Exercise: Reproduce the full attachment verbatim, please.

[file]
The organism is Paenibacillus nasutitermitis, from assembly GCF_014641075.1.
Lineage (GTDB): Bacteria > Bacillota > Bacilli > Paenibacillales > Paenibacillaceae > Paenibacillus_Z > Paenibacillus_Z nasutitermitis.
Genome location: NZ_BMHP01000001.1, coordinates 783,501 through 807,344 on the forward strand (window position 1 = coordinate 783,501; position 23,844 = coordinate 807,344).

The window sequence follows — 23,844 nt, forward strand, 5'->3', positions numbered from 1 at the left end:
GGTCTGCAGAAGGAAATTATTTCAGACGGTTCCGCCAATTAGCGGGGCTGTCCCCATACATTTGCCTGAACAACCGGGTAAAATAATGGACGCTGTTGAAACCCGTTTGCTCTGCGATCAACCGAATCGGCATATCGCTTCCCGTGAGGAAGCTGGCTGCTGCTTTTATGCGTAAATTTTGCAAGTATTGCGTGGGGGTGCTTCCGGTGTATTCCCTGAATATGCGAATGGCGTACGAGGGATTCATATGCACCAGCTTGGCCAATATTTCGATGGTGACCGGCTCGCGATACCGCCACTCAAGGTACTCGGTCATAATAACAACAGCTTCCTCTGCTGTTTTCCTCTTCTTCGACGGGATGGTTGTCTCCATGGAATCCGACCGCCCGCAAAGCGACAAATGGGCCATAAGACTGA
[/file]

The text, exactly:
The organism is Paenibacillus nasutitermitis, from assembly GCF_014641075.1.
Lineage (GTDB): Bacteria > Bacillota > Bacilli > Paenibacillales > Paenibacillaceae > Paenibacillus_Z > Paenibacillus_Z nasutitermitis.
Genome location: NZ_BMHP01000001.1, coordinates 783,501 through 807,344 on the forward strand (window position 1 = coordinate 783,501; position 23,844 = coordinate 807,344).

The window sequence follows — 23,844 nt, forward strand, 5'->3', positions numbered from 1 at the left end:
GGTCTGCAGAAGGAAATTATTTCAGACGGTTCCGCCAATTAGCGGGGCTGTCCCCATACATTTGCCTGAACAACCGGGTAAAATAATGGACGCTGTTGAAACCCGTTTGCTCTGCGATCAACCGAATCGGCATATCGCTTCCCGTGAGGAAGCTGGCTGCTGCTTTTATGCGTAAATTTTGCAAGTATTGCGTGGGGGTGCTTCCGGTGTATTCCCTGAATATGCGAATGGCGTACGAGGGATTCATATGCACCAGCTTGGCCAATATTTCGATGGTGACCGGCTCGCGATACCGCCACTCAAGGTACTCGGTCATAATAACAACAGCTTCCTCTGCTGTTTTCCTCTTCTTCGACGGGATGGTTGTCTCCATGGAATCCGACCGCCCGCAAAGCGACAAATGGGCCATAAGACTGA